This Toys "R" Us exclusive is just starting to show up in stores, so keep your eyes peeled.
I should also note that the first one I saw (and accidentally bought and had to return) was a 1983 one repainted and put back in the box very carefully-- there's a real rash of this going around in my neck of the woods, so be sure to examine the vehicle closely before purchase. Keep in mind the bomb and all pieces should be visible in the window with only the manual and a product catalog hidden from your view-- so if anything appears to be missing, pass on it.
This is Hasbro's second non-film repaint of a movie vehicle, the first being the green A-wing Fighter from last year. Rather than feeling like a cheap rehash, it really does look nice and like it belongs in the film. It's a shame they didn't reinstate the droid socket, but if Hasbro did everything right the first time, what would they sell to us a second, third, or fourth time down the road?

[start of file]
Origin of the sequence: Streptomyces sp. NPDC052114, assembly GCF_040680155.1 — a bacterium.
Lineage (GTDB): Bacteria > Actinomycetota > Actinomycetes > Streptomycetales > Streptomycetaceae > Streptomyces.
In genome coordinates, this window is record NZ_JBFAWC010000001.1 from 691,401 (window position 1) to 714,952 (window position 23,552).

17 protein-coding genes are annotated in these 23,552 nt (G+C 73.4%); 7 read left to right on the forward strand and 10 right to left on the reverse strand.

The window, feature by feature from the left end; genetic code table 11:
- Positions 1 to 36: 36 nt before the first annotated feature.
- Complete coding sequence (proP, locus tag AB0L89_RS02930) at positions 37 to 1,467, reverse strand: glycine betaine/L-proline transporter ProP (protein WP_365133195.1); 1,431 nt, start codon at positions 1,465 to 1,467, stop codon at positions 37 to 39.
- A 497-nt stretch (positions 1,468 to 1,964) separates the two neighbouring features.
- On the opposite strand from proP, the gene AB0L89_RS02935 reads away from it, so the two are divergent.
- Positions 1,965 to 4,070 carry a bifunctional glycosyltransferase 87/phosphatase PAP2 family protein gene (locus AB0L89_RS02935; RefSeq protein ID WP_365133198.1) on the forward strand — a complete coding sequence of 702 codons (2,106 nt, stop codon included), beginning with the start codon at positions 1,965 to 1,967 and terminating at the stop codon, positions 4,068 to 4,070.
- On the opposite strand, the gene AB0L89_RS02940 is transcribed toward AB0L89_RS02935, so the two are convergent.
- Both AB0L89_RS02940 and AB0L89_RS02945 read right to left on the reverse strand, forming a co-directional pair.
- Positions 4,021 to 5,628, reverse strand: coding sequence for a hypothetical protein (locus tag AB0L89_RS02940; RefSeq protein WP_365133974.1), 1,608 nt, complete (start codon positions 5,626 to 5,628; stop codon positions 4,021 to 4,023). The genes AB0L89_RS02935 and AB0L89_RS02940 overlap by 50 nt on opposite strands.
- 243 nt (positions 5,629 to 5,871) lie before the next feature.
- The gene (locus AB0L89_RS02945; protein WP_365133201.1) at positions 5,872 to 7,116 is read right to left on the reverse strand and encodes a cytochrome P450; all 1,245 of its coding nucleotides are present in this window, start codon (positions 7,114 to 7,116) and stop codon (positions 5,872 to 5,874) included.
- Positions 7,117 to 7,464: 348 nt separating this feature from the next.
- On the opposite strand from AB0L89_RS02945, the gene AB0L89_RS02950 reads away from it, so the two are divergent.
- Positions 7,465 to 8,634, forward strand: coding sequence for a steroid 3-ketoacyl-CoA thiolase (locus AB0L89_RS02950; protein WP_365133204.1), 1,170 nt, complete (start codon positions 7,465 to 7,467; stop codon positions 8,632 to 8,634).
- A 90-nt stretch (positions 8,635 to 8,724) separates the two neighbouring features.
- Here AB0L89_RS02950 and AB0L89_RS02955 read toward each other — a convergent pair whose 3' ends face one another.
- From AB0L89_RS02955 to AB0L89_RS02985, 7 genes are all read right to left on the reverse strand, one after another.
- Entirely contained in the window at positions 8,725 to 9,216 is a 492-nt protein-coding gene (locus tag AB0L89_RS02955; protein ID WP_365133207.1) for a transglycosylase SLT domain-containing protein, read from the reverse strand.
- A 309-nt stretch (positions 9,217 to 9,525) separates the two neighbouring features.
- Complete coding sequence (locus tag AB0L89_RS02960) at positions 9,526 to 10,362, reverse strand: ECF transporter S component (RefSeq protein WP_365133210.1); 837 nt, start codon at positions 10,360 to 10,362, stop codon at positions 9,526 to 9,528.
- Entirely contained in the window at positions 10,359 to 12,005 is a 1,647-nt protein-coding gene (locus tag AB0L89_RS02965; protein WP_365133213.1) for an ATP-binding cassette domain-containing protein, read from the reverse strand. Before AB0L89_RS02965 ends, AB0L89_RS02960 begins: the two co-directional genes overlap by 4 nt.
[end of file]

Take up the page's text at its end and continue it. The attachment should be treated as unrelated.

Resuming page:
The value question here may be a little hard to swallow-- the 1999 release of this toy was a mere $19.99 and included no more or fewer parts than you get with the OTC release today. The fact that the only new thing created for this release was a box and a different paint op makes the price more than a little hard to swallow, but given the collector-nature of vehicles in this day and age and the fact the POTF2 one was selling as high as $90 for a while there, $29.99 doesn't sound quite so bad.
Highly desirable if you have the shelf space-- if you liked the green A-wing, you'll love this. Here's hoping Hasbro goes back to the well one last time in a few years to do blue versions of both the A-wing and Y-wing. (And Hasbro, you can keep the B-wing and X-wing rehashes for the time being.)
Our sample was obtained from Toys "R" Us in October 2004.